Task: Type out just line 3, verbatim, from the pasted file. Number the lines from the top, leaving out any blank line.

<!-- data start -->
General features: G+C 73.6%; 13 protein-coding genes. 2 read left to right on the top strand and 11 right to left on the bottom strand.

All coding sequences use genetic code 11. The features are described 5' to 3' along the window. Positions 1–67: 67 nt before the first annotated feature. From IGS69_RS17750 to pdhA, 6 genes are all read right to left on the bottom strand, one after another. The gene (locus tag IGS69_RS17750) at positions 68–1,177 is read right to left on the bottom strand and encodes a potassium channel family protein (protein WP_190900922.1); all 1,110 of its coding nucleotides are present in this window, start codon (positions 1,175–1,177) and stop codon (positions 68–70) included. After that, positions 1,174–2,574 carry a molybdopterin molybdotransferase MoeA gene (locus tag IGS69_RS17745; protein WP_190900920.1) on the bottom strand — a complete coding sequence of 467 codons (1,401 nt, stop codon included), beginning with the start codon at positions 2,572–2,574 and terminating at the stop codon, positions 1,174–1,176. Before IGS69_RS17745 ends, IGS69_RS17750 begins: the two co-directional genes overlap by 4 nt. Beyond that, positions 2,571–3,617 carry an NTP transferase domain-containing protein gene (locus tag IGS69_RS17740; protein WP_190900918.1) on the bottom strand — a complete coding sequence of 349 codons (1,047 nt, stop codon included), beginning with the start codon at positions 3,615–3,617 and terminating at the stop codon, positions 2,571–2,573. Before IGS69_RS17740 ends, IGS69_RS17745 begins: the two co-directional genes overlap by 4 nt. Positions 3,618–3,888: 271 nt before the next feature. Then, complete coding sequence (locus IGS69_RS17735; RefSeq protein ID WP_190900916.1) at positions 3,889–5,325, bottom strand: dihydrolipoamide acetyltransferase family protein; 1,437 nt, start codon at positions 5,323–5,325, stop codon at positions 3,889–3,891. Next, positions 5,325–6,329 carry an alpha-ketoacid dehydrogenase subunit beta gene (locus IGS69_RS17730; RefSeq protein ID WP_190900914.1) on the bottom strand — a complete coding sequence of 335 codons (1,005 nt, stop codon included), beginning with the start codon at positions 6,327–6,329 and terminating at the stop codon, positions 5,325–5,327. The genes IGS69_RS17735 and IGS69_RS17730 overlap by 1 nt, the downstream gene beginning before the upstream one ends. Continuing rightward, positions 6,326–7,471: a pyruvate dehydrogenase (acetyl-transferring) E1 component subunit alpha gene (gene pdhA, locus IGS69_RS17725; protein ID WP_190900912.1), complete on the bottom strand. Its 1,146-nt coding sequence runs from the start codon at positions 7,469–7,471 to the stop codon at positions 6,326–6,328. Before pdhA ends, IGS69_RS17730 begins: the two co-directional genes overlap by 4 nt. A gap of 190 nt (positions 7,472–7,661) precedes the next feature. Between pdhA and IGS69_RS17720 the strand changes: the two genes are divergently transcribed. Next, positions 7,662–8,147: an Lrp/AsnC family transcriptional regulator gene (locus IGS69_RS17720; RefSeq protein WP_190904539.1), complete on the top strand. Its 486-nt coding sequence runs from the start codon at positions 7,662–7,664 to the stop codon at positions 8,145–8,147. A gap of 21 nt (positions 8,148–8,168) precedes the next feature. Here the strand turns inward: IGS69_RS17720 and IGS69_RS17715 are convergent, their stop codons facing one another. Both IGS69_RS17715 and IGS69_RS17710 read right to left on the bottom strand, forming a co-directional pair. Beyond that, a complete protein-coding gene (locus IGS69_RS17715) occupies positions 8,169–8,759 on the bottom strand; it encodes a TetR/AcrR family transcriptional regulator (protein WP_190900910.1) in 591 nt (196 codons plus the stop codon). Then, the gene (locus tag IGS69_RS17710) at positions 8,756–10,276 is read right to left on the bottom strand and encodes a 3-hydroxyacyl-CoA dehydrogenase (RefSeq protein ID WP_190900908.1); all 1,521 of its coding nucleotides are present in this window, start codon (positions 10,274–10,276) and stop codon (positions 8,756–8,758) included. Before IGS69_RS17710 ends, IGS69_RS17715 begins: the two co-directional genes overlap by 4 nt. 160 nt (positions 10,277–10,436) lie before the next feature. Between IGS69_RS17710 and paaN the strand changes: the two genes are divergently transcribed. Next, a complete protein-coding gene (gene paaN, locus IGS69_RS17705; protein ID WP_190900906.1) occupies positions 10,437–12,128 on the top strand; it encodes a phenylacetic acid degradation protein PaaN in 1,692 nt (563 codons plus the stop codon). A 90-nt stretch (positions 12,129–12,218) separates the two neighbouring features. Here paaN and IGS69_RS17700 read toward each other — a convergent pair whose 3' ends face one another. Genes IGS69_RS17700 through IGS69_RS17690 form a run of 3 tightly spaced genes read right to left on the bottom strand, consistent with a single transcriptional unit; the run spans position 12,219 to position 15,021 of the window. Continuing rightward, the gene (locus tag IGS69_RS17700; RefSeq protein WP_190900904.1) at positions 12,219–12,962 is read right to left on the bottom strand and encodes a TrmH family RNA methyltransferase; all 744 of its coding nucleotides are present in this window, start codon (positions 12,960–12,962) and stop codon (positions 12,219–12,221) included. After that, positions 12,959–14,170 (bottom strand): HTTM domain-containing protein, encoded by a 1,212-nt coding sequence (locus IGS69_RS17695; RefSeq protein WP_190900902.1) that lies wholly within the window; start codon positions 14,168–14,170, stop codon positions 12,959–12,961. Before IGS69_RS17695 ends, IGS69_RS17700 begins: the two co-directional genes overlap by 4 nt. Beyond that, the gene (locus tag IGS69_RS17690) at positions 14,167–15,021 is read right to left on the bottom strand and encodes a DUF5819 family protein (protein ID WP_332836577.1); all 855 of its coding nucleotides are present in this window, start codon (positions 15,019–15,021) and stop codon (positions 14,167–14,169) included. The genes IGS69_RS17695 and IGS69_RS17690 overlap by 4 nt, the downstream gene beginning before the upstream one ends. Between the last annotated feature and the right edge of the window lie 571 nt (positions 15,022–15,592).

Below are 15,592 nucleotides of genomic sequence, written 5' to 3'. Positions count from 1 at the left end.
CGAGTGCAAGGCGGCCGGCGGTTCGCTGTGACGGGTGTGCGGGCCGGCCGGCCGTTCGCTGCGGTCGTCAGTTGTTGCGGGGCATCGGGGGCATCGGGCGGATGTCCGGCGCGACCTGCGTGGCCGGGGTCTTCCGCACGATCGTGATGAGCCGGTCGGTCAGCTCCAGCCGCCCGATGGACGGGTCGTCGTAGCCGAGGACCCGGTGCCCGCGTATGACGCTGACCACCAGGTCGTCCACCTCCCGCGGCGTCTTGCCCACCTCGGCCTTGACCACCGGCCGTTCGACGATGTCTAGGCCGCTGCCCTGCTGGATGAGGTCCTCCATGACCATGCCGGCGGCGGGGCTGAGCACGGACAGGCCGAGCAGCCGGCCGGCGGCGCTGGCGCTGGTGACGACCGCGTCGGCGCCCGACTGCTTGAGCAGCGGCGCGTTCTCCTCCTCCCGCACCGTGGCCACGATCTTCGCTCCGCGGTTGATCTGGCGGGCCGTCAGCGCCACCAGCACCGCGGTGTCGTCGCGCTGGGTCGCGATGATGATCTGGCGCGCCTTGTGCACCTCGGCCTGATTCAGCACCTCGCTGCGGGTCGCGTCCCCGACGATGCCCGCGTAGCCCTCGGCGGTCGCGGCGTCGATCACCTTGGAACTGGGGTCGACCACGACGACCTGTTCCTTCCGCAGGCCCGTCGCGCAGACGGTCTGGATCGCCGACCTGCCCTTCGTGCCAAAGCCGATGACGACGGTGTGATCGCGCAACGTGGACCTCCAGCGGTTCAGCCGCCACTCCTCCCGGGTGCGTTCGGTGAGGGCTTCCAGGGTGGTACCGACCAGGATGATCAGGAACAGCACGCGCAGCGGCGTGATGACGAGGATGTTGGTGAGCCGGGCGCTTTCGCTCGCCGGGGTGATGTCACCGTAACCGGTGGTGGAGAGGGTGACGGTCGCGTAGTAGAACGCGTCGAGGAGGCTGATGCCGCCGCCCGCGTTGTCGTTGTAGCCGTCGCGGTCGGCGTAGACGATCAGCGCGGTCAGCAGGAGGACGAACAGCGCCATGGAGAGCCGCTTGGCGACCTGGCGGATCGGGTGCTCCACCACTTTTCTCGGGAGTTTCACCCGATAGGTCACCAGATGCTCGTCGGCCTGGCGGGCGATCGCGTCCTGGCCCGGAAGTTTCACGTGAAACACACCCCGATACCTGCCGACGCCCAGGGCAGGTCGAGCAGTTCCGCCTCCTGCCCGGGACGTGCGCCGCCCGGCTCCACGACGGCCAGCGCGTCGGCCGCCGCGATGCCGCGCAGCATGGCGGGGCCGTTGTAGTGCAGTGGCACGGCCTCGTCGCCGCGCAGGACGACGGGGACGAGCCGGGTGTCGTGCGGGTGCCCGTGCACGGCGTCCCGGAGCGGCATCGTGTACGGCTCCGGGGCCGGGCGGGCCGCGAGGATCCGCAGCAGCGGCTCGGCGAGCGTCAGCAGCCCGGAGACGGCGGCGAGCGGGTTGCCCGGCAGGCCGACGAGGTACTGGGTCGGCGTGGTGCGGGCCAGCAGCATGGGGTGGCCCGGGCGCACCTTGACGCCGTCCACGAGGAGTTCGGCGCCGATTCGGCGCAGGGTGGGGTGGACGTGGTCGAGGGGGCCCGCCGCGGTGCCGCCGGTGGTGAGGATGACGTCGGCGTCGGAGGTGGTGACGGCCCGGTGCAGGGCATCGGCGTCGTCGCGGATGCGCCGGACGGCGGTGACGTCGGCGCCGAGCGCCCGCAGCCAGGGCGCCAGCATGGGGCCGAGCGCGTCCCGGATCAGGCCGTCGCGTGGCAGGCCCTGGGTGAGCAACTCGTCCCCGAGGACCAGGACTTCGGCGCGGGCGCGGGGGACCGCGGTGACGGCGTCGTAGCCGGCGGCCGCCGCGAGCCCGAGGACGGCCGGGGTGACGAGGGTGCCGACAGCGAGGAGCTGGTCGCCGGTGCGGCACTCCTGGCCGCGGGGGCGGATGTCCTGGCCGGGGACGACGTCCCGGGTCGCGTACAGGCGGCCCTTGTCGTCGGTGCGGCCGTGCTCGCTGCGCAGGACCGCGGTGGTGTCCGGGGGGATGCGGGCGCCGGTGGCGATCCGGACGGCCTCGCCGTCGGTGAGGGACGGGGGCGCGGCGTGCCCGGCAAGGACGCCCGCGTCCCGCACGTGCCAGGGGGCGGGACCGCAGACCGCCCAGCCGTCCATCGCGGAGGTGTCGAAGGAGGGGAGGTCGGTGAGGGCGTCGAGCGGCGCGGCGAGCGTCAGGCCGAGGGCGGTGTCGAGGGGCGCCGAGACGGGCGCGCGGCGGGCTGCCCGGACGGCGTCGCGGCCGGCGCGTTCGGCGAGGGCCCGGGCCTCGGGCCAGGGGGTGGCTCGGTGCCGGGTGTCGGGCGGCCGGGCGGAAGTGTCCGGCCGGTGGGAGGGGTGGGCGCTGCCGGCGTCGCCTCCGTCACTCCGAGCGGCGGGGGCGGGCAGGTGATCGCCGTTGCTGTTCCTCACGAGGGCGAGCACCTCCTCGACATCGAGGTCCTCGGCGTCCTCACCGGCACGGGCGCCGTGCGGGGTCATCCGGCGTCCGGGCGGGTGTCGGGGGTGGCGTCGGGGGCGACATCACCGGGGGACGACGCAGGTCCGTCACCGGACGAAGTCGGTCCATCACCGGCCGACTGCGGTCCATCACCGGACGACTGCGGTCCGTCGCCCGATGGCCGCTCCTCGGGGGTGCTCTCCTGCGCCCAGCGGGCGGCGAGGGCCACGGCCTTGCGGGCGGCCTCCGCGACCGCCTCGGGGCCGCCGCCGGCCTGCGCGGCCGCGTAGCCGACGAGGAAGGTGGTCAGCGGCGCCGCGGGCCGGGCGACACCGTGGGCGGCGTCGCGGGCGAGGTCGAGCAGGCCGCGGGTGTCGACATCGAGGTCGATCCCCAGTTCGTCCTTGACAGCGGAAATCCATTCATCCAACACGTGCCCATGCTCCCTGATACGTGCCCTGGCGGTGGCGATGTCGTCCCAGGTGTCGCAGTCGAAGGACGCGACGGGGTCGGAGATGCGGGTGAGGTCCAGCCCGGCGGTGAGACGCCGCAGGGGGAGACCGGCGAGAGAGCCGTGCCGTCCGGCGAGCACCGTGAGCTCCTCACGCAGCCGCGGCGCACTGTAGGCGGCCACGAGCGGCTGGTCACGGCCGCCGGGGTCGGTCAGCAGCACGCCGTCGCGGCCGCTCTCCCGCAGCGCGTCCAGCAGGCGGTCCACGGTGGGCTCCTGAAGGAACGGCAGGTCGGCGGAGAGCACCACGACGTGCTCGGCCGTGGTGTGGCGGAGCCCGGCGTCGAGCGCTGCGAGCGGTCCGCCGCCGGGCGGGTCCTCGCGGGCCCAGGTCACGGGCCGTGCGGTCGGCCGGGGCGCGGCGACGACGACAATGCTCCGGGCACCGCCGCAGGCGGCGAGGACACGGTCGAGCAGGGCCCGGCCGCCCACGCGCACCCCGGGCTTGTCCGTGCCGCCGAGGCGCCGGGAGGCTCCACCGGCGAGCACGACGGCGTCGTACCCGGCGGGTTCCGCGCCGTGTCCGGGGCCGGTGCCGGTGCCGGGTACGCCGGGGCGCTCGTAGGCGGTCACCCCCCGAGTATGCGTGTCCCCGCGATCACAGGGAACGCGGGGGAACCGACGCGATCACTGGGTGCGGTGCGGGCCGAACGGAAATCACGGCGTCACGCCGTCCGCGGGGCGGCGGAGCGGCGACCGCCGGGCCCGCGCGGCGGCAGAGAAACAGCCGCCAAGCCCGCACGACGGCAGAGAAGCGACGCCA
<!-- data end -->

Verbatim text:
Below are 15,592 nucleotides of genomic sequence, written 5' to 3'. Positions count from 1 at the left end.